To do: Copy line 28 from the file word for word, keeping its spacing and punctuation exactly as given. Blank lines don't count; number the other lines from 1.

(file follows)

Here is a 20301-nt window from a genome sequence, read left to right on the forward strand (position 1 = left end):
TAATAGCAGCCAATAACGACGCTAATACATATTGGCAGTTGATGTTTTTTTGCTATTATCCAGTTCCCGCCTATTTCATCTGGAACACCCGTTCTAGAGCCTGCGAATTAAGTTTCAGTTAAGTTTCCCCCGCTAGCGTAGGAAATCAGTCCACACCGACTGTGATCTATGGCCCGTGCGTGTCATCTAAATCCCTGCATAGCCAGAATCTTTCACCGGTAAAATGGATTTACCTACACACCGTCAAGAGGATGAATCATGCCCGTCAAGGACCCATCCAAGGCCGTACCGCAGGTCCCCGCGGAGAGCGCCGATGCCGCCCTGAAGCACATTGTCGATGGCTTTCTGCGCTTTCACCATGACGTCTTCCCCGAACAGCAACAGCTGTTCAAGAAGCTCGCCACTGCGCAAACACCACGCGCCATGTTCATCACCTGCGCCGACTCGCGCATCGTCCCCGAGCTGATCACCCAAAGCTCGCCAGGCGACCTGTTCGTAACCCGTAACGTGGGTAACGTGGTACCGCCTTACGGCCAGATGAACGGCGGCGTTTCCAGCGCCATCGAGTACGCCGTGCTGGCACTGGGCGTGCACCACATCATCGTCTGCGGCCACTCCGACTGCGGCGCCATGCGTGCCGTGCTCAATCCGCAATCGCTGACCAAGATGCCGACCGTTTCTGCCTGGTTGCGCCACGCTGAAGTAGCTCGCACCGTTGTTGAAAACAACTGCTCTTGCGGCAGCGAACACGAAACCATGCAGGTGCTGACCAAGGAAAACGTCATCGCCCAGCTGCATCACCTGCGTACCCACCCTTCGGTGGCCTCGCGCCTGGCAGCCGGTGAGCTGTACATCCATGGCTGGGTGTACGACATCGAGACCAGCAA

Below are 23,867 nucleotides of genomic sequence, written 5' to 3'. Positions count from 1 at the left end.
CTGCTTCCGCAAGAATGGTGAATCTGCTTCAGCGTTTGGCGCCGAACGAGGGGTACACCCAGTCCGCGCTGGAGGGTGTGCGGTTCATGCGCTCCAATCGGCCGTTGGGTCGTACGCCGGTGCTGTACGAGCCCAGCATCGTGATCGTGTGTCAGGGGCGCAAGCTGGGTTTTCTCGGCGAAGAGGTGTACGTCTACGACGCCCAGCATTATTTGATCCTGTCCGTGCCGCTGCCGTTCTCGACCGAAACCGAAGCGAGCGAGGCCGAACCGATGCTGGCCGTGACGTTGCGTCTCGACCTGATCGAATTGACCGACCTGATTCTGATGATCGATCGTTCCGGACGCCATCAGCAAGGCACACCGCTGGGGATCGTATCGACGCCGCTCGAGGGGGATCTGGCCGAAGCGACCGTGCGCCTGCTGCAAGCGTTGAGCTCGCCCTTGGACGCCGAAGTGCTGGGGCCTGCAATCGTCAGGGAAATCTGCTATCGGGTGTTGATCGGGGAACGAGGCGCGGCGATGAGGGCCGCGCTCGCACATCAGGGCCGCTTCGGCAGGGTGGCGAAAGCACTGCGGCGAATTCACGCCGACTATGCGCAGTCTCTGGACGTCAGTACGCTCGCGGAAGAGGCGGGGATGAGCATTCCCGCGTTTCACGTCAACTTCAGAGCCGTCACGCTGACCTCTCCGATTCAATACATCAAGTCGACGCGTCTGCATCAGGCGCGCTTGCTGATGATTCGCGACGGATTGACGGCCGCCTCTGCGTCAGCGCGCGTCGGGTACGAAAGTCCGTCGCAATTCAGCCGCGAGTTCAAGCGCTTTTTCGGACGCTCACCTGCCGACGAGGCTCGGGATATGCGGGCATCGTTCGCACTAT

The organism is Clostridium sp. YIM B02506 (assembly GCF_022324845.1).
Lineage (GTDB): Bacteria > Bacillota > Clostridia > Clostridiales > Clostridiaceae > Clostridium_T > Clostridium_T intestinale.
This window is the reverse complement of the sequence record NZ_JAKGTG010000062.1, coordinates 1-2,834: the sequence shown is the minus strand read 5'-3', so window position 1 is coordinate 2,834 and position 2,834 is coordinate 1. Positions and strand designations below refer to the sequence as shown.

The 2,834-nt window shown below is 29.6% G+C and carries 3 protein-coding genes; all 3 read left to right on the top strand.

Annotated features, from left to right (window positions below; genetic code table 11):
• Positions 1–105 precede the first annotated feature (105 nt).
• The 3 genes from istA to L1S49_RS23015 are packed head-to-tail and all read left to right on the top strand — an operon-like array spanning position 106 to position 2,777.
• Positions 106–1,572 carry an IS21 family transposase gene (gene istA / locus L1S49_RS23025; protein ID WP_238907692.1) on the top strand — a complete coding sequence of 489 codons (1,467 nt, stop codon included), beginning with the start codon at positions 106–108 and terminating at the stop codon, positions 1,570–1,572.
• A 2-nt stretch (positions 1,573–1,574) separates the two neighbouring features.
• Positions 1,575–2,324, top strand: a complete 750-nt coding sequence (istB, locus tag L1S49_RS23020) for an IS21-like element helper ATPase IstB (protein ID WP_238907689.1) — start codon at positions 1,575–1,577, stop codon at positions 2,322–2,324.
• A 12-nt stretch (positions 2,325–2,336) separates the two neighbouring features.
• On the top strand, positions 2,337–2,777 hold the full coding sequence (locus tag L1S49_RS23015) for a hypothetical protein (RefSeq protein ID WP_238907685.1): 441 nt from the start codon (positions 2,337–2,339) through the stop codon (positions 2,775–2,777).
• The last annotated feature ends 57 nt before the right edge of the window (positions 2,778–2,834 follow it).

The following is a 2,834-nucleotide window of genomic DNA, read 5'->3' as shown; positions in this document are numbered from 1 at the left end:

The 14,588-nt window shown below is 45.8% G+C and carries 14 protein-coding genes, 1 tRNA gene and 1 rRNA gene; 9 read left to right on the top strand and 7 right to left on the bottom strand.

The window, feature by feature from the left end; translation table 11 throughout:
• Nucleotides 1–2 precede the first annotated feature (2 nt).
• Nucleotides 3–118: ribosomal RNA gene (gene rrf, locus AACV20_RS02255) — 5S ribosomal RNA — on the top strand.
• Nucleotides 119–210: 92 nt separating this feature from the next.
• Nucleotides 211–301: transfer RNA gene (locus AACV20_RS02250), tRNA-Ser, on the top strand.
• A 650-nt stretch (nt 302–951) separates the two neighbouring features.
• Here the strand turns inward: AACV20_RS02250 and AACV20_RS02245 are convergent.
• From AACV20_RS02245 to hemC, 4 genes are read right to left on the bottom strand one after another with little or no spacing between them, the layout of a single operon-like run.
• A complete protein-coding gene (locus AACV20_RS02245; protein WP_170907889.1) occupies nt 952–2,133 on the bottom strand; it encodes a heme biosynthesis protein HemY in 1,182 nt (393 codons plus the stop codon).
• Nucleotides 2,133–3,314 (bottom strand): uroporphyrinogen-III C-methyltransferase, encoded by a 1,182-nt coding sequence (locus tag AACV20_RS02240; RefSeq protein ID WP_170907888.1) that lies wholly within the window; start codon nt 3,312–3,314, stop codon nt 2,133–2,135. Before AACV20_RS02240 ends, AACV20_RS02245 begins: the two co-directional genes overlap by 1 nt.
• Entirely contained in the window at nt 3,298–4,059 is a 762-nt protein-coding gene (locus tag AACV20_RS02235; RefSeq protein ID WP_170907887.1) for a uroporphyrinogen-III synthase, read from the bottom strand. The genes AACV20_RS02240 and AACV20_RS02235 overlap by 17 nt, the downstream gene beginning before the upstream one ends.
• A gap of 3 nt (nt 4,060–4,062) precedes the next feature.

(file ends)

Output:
• A complete protein-coding gene (locus AACV20_RS02245; protein WP_170907889.1) occupies nt 952–2,133 on the bottom strand; it encodes a heme biosynthesis protein HemY in 1,182 nt (393 codons plus the stop codon).